Friday, August 17, 2007

8 ways I've used Jonathan's Law of Defaults

I owe much of my success in life to something I call my Law of Defaults. It's really more a guideline than a law, and I haven't decided exactly how to state it yet, but here's the rough idea:

"When you're not sure what to do, default to doing what someone older than you would probably wish they had done."

Here are some examples:

  1. Started my 401(k) when I was 19.
    Yes, I have 10 year's of retirement savings before my 30th birthday. It was nerdy when I started it and it's nerdy now, but I projected forward 50 years and tried to guess which statement would more likely be running through my head: "I wish I had saved more money" or "I wish I had spent all my money when I earned it." Since that 7% of my salary wasn't going to make a big difference in my day to day life I defaulted to saving.

    I read somewhere that the single largest reason people don't save money is that they fail to set up the mechanics. They have the money, intention, knowledge, and ability to save, but they don't spend the 20 minutes to set up the automatic deduction.

  2. Bought the maximum of every stock option or employee stock purchase program I could.
    This is another financial one that has treated me well. I always default to buying the maximum allowed. This one is a little funny because I also sell all the stock options the minute they vest -- I think my future-self would be pissed about having gained money then lost it by holding an individual stock for too long.

  3. Stayed at Yahoo when I could have gone to Google.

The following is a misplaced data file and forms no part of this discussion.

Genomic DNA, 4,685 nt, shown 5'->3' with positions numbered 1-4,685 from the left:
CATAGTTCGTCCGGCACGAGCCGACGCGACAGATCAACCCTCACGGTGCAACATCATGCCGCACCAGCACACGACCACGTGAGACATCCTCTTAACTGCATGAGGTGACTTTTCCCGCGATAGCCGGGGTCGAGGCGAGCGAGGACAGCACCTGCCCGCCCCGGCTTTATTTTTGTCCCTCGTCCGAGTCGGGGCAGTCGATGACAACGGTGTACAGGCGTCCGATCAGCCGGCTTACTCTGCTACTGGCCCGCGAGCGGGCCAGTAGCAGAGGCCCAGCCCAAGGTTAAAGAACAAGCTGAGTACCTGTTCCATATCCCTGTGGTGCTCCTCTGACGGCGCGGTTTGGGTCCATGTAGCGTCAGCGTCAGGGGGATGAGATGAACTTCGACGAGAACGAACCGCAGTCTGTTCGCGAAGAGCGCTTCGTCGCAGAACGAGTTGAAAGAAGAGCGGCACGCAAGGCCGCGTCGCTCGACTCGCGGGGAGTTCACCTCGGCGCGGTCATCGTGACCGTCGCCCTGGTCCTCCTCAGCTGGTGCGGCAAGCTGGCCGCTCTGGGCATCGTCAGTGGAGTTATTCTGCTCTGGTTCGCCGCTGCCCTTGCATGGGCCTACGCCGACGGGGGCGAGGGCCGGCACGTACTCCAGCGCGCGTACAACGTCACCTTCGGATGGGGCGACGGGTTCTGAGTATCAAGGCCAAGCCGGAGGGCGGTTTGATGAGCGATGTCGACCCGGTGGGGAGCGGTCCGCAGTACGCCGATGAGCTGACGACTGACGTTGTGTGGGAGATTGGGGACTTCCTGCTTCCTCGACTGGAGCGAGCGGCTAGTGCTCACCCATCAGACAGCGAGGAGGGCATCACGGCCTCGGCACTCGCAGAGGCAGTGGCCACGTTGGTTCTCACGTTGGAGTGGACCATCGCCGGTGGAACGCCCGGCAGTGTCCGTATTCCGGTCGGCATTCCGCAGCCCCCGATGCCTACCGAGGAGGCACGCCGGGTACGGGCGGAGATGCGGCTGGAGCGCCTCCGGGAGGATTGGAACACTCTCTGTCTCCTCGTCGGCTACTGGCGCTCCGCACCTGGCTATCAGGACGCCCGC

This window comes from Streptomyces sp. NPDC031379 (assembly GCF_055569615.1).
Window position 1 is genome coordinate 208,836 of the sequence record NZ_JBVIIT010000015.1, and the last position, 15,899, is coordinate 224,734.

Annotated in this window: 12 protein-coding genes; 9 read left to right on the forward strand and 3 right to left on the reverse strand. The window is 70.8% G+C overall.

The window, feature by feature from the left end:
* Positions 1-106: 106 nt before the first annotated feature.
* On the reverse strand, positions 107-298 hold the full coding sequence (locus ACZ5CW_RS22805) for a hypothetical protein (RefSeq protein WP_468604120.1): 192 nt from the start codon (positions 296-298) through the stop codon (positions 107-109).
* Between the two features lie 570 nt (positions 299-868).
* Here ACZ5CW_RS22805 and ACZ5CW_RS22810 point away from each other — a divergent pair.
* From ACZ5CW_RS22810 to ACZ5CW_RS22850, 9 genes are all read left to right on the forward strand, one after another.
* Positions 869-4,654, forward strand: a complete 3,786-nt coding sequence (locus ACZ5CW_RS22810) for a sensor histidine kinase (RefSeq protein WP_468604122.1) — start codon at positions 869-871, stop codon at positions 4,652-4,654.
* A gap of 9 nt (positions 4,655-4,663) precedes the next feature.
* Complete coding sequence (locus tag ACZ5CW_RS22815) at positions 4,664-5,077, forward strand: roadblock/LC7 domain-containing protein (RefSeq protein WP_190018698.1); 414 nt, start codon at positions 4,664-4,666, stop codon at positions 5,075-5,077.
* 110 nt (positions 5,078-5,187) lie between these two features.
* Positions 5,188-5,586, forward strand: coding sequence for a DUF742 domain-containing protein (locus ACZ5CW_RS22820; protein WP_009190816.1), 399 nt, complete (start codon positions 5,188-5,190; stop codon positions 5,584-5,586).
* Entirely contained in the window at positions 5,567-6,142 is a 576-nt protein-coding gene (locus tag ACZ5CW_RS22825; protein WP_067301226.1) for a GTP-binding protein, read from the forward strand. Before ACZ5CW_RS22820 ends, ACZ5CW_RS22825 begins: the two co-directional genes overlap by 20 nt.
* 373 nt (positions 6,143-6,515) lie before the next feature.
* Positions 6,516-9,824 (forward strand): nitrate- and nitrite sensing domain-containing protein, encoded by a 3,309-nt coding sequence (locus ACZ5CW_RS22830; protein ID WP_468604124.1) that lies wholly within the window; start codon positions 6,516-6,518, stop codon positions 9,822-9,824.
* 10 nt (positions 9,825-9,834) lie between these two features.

I have to include one sad story to show that The Law doesn't always work out: when I had the option to switch from Yahoo to Google I stayed with my Default, Yahoo, because they seemed about equal and I thought it better to continue on one track rather than switching for no good reason. That decision probably cost me a million dollars, but what are you gonna do? Gotta have a system.

  4. Worked all summer even though i didn't feel like it.
    A few months ago I didn't know what I wanted to do next and didn't really feel like doing anything (I think they call that "depression") so I defaulted to working. Now I'm still not sure exactly what to do next, but I'm not depressed, I met some cool people and did some decent projects, and I still have money in my bank account.

  5. Didn't drink or do drugs as a teenager.
    It's true, I didn't drink until my 21st birthday. I wasn't specifically against it, but I figured that future me would probably prefer less brain destruction and stupid behavior rather than more. I sometimes feel like I missed out on a part of my youth, but I have plenty of time to drink and act stupid as an adult, which is probably more fun any

  6. Didn't do anything that would look bad in a political campaign attack ad.I used to aim for President, hence the no drugs, but now I just aim for mayor of San Francisco, which is much more forgiving. Still, there is no video of me naked, no shady financial dealings, not secret support for terrorist organizations. Because you never know when you're going to want to run for mayor, and why ruin your chances when all other things are equal?

    (Luckily we now have Arnold and GWB to lower the bar for political office, so I'm free to do nearly anything.)

  7. Assumed all of my emails would be released publicly.
    I know that data lives forever, and that nothing is secure, so I always default to writing email as if everyone I discuss is CC'd. It encourages politeness as well as assuring that no mean/rude/libelous emails surface and hurt me in the future. Don't get me wrong, I'll talk some serious shit in person, just not via email. I'm sure if future me had some relationship ruined or business deal go bad because an old electronic communication surfaced I'd be pissed at past me, so why risk it.

  8. Took risks.
    One might read my Law of Defaults and think that it would make me a boring, overly cautious person. But I think the main thing future me will want is a history full of risk and adventure. I took some smart risks, like dropping out of college and quitting a well paid job to start a company with no business plan. There are more risks that I could tell you about, but writing it here would give too much fodder to my political opponents. You'll have to ask me in person. :)